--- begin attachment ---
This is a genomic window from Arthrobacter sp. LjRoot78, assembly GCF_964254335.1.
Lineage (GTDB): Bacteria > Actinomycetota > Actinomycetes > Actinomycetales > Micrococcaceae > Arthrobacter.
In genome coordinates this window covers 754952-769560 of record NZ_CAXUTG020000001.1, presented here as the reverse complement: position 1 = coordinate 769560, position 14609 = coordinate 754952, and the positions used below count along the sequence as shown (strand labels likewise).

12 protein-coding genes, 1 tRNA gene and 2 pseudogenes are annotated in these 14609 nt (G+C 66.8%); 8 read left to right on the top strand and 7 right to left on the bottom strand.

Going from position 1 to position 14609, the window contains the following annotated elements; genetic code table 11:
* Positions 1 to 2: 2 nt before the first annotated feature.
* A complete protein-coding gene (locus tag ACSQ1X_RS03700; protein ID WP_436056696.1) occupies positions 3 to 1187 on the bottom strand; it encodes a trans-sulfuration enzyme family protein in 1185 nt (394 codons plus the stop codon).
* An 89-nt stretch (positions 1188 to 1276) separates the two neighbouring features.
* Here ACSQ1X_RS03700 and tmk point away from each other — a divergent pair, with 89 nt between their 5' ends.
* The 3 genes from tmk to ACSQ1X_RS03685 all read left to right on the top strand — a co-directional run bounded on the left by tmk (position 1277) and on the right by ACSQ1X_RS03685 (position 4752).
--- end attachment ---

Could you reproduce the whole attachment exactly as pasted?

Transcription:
This is a genomic window from Arthrobacter sp. LjRoot78, assembly GCF_964254335.1.
Lineage (GTDB): Bacteria > Actinomycetota > Actinomycetes > Actinomycetales > Micrococcaceae > Arthrobacter.
In genome coordinates this window covers 754952-769560 of record NZ_CAXUTG020000001.1, presented here as the reverse complement: position 1 = coordinate 769560, position 14609 = coordinate 754952, and the positions used below count along the sequence as shown (strand labels likewise).

12 protein-coding genes, 1 tRNA gene and 2 pseudogenes are annotated in these 14609 nt (G+C 66.8%); 8 read left to right on the top strand and 7 right to left on the bottom strand.

Going from position 1 to position 14609, the window contains the following annotated elements; genetic code table 11:
* Positions 1 to 2: 2 nt before the first annotated feature.
* A complete protein-coding gene (locus tag ACSQ1X_RS03700; protein ID WP_436056696.1) occupies positions 3 to 1187 on the bottom strand; it encodes a trans-sulfuration enzyme family protein in 1185 nt (394 codons plus the stop codon).
* An 89-nt stretch (positions 1188 to 1276) separates the two neighbouring features.
* Here ACSQ1X_RS03700 and tmk point away from each other — a divergent pair, with 89 nt between their 5' ends.
* The 3 genes from tmk to ACSQ1X_RS03685 all read left to right on the top strand — a co-directional run bounded on the left by tmk (position 1277) and on the right by ACSQ1X_RS03685 (position 4752).